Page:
Wednesday, February 19, 2014

Man of Tai Chi

Directed by Keanu Reeves.
2013. Rated R, 105 minutes.
Tiger Hu Chen
Karen Mok
Yu Hai
Simon Yam
Sam Lee
Ye Qing
Michael Tong

If you're familiar with Tai Chi then you know it's the one style of martial arts you never hear about anyone actually using in a fight. It's much more of a spiritual, meditative endeavor. You may have seen elderly people practicing it in the park using slow, sweeping, and graceful motions that scream peace. Tiger Chen (Chen) wants to show the world that Tai Chi can indeed be used in combat. To accomplish this he enters a televised martial arts competition. After winning his first bout, he catches the eye of Donaka Mark (Reeves). By this time, we know what Tiger has yet to learn. Donaka runs a very lucrative and ruthless underground fight club. How ruthless? He kills fighters who show mercy and the poor sap they've shown it to. Lots of kung fu fightin' ensues while the cops try to shut down the operation. This is said to be inspired by Chen's actual life. Um...okay.

The draw here is obviously the martial arts acton. First time director Keanu Reeves wisely reunites with legendary fight choreographer Woo-ping Yuen. The two worked together on The Matrix trilogy. Here, the characters are more tightly bound to the laws of physics so Yuen doesn't have quite as much freedom as when he was choreographing showdowns between Neo and Agent Smith. Still, he delivers the goods. The added layer of realism makes this set of fights a bit more visceral. We feel a little closer to the action. That's not say these guys don't perform a few impossible acts because they do with the aid of a few instances of wire work. It's just not enough to really subtract from our enjoyment.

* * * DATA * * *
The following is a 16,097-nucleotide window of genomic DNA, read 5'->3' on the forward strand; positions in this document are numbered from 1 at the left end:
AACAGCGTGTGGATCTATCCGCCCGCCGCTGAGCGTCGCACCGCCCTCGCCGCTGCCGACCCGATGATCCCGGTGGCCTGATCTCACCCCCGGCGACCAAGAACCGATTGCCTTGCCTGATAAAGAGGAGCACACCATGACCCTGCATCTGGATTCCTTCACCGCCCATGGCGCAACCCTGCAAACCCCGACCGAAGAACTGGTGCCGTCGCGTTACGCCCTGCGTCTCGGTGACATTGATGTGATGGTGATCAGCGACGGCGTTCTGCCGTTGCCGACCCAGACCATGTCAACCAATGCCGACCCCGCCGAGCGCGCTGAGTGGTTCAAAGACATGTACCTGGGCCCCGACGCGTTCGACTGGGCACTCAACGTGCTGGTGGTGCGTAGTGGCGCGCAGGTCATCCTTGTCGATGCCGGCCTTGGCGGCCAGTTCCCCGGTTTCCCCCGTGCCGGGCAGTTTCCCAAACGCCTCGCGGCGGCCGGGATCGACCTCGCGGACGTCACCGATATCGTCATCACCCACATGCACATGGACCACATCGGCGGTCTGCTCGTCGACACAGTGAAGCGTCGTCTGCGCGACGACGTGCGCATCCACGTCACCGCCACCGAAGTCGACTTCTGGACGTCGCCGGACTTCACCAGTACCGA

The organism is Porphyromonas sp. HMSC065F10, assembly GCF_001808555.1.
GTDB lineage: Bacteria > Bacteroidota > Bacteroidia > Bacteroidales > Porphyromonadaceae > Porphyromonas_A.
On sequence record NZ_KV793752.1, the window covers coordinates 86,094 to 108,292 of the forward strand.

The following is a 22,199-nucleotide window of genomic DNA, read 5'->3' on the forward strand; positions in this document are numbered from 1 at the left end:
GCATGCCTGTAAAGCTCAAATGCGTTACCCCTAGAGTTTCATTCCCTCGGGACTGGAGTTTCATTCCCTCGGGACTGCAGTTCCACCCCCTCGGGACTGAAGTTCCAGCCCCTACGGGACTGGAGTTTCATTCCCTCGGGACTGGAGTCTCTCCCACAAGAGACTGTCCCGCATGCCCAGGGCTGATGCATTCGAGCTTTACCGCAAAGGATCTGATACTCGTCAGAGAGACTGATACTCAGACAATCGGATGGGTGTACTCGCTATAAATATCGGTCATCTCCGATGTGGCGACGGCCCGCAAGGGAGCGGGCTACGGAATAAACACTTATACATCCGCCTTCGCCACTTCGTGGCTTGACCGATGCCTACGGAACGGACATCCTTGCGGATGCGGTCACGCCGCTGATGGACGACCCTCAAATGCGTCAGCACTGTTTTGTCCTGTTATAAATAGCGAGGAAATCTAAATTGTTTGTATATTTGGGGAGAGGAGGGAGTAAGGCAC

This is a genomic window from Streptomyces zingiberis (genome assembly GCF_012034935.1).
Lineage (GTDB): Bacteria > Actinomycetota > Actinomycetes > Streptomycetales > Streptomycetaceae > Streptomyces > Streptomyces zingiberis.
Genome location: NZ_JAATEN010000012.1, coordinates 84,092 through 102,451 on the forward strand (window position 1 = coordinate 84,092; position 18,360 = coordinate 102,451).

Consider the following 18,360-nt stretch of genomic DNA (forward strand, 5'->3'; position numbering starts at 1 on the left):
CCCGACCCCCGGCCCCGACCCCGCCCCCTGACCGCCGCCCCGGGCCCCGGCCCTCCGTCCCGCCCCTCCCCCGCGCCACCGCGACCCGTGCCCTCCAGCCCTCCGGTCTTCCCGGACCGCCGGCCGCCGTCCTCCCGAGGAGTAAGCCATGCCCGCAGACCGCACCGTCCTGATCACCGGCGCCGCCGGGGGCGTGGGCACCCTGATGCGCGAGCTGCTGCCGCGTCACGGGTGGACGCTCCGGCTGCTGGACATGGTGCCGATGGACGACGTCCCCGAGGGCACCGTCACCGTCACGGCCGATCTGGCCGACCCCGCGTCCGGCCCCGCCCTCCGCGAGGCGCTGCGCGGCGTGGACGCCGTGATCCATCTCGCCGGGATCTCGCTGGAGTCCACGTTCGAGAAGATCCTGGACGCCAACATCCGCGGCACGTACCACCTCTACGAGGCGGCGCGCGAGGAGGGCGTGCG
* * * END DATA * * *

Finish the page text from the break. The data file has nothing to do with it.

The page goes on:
As the guy we're most often watching, Tiger Chen proves himself to be a capable on-screen martial artist. Many of the guys he fights are faceless opponents, but represent various styles and help keep things interesting. As an actor, he isn't too bad. He does a decent job conveying the changes his character is going through. However, it's Yu Hai as Chen's teacher, Master Yang, who is the real standout. He gives us a classic wise old kung fu sage through a nice mix of nuanced performing and fortune cookie dialogue. Truthfully, lots of the dialogue in this movie qualifies as fortune cookie worthy. Hai makes it work better than anyone else.

The rest of the cast is pretty bad. Sadly, but not surprisingly, this includes Keanu Reeves as our villain. As a bad guy, he's more laughable than menacing. This is largely due to his unchanging facial expression and the fact that every word he utters feels forced and completely lacking the charisma need for an effective antagonist. Yes, I count The Matrix among my very favorite movies of all time. However, it still baffles me that he is the star. Even more perplexing is the fact that he was once a highly sought after and highly bankable actor. Seriously, we're talking about a guy whose best work was in the Bill & Ted movies.

In the director's chair, Reeves fares much better. Don't get me wrong, he's no Ben Affleck, another guy who became a star despite questionable acting ability and has stepped behind the camera. Man of Tai Chi is no Gone Baby Gone, The Town, or Argo, and thus, won't be competing for any Oscars. That said, it's a solidly crafted martial arts movie with a leading man we like. He also has a personal conflict that's easy to get behind. Therefore, even though it isn't great, those two things combine with the action to not only make it highly watchable, but re-watchable and likely a favorite of boys of all ages who are into kung fu flicks.

MY SCORE: 6.5/10

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